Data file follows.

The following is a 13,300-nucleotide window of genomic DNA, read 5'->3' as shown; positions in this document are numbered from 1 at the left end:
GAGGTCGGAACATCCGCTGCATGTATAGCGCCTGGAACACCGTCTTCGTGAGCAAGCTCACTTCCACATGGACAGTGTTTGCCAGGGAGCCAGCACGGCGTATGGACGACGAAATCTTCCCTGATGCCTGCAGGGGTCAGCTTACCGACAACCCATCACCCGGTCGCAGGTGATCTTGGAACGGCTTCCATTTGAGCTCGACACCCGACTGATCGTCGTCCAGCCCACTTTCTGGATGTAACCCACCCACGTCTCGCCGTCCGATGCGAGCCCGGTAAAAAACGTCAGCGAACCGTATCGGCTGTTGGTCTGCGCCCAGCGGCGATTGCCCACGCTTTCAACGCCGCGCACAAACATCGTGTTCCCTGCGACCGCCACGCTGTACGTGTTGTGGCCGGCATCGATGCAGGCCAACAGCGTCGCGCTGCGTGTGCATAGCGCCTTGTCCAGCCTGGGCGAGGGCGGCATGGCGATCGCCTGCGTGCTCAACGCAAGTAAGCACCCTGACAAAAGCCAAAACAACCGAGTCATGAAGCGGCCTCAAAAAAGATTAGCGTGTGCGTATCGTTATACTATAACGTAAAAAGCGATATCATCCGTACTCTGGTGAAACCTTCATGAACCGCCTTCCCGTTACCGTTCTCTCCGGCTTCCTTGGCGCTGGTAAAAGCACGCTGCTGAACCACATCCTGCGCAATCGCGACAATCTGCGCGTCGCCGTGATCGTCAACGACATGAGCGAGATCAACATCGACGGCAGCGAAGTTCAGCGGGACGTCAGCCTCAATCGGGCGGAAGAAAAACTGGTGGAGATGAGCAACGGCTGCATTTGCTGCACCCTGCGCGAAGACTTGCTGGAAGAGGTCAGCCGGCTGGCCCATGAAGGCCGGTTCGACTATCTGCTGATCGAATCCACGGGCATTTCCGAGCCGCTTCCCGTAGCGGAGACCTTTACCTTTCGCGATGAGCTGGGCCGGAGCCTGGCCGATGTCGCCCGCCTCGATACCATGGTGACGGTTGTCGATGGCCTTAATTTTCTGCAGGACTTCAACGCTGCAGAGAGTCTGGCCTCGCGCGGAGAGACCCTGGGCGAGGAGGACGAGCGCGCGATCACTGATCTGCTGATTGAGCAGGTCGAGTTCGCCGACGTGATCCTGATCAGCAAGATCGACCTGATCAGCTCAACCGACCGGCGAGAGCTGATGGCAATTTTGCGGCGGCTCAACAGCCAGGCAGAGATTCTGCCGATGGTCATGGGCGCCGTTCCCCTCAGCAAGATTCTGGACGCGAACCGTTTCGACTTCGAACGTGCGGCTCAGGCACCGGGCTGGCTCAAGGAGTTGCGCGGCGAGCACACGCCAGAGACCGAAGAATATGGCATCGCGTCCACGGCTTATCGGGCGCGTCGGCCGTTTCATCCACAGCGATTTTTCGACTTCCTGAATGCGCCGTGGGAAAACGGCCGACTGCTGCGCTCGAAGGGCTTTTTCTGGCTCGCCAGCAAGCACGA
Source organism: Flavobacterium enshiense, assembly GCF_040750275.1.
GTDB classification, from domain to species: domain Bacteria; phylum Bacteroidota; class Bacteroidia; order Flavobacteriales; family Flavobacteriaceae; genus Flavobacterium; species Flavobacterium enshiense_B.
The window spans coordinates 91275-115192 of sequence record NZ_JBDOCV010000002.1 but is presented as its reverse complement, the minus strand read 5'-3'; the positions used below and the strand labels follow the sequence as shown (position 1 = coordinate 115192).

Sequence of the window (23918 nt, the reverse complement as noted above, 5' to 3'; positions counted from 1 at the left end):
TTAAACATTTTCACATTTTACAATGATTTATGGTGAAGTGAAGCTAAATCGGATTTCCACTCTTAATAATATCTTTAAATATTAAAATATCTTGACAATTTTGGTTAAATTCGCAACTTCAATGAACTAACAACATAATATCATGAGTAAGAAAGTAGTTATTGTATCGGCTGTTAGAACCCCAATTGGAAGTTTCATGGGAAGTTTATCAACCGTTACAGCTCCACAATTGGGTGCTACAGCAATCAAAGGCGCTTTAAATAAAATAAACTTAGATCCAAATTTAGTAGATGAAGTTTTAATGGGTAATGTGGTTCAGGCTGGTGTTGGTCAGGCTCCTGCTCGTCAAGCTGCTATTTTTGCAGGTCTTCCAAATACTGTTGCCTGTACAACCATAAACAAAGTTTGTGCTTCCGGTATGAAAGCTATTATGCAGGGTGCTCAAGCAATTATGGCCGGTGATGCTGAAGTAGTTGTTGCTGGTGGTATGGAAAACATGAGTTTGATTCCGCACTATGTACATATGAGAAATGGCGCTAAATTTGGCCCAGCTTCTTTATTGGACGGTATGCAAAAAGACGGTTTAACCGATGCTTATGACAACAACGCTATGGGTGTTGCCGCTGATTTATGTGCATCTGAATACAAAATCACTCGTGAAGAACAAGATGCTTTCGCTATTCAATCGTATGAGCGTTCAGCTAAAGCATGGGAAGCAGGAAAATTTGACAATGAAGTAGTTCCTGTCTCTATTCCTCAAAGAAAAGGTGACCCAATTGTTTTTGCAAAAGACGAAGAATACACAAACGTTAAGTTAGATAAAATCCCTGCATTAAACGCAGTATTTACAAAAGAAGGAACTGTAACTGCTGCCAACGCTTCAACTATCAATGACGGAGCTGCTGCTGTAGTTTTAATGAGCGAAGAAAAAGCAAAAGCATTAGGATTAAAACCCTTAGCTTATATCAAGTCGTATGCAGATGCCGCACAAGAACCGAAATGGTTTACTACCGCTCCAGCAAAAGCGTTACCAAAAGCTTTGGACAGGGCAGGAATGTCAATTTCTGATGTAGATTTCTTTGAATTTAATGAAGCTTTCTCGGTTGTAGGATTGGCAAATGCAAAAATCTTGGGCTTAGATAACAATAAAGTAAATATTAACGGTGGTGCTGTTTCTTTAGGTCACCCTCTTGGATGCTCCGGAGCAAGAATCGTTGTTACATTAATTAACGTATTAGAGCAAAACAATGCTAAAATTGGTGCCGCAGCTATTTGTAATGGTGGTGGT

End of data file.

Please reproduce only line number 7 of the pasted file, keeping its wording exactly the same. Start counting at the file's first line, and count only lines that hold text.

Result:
TTAAACATTTTCACATTTTACAATGATTTATGGTGAAGTGAAGCTAAATCGGATTTCCACTCTTAATAATATCTTTAAATATTAAAATATCTTGACAATTTTGGTTAAATTCGCAACTTCAATGAACTAACAACATAATATCATGAGTAAGAAAGTAGTTATTGTATCGGCTGTTAGAACCCCAATTGGAAGTTTCATGGGAAGTTTATCAACCGTTACAGCTCCACAATTGGGTGCTACAGCAATCAAAGGCGCTTTAAATAAAATAAACTTAGATCCAAATTTAGTAGATGAAGTTTTAATGGGTAATGTGGTTCAGGCTGGTGTTGGTCAGGCTCCTGCTCGTCAAGCTGCTATTTTTGCAGGTCTTCCAAATACTGTTGCCTGTACAACCATAAACAAAGTTTGTGCTTCCGGTATGAAAGCTATTATGCAGGGTGCTCAAGCAATTATGGCCGGTGATGCTGAAGTAGTTGTTGCTGGTGGTATGGAAAACATGAGTTTGATTCCGCACTATGTACATATGAGAAATGGCGCTAAATTTGGCCCAGCTTCTTTATTGGACGGTATGCAAAAAGACGGTTTAACCGATGCTTATGACAACAACGCTATGGGTGTTGCCGCTGATTTATGTGCATCTGAATACAAAATCACTCGTGAAGAACAAGATGCTTTCGCTATTCAATCGTATGAGCGTTCAGCTAAAGCATGGGAAGCAGGAAAATTTGACAATGAAGTAGTTCCTGTCTCTATTCCTCAAAGAAAAGGTGACCCAATTGTTTTTGCAAAAGACGAAGAATACACAAACGTTAAGTTAGATAAAATCCCTGCATTAAACGCAGTATTTACAAAAGAAGGAACTGTAACTGCTGCCAACGCTTCAACTATCAATGACGGAGCTGCTGCTGTAGTTTTAATGAGCGAAGAAAAAGCAAAAGCATTAGGATTAAAACCCTTAGCTTATATCAAGTCGTATGCAGATGCCGCACAAGAACCGAAATGGTTTACTACCGCTCCAGCAAAAGCGTTACCAAAAGCTTTGGACAGGGCAGGAATGTCAATTTCTGATGTAGATTTCTTTGAATTTAATGAAGCTTTCTCGGTTGTAGGATTGGCAAATGCAAAAATCTTGGGCTTAGATAACAATAAAGTAAATATTAACGGTGGTGCTGTTTCTTTAGGTCACCCTCTTGGATGCTCCGGAGCAAGAATCGTTGTTACATTAATTAACGTATTAGAGCAAAACAATGCTAAAATTGGTGCCGCAGCTATTTGTAATGGTGGTGGT